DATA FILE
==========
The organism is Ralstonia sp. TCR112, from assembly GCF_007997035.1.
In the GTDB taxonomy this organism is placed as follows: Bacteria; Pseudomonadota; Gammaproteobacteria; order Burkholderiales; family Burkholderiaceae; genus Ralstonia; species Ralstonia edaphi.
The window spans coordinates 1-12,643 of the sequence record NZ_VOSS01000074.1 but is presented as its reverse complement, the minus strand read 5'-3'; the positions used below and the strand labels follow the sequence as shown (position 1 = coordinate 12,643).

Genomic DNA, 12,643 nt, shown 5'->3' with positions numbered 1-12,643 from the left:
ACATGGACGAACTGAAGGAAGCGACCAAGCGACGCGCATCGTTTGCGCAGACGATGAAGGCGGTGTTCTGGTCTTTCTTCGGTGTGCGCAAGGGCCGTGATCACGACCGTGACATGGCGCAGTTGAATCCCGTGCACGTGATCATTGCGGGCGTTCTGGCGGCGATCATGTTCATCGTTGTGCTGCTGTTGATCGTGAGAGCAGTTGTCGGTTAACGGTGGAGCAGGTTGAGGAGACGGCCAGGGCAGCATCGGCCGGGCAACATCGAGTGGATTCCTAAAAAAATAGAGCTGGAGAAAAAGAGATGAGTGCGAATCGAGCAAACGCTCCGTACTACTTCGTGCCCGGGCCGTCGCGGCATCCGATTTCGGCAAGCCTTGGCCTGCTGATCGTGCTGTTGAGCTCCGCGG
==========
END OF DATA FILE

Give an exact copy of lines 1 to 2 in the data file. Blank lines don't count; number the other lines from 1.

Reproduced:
The organism is Ralstonia sp. TCR112, from assembly GCF_007997035.1.
In the GTDB taxonomy this organism is placed as follows: Bacteria; Pseudomonadota; Gammaproteobacteria; order Burkholderiales; family Burkholderiaceae; genus Ralstonia; species Ralstonia edaphi.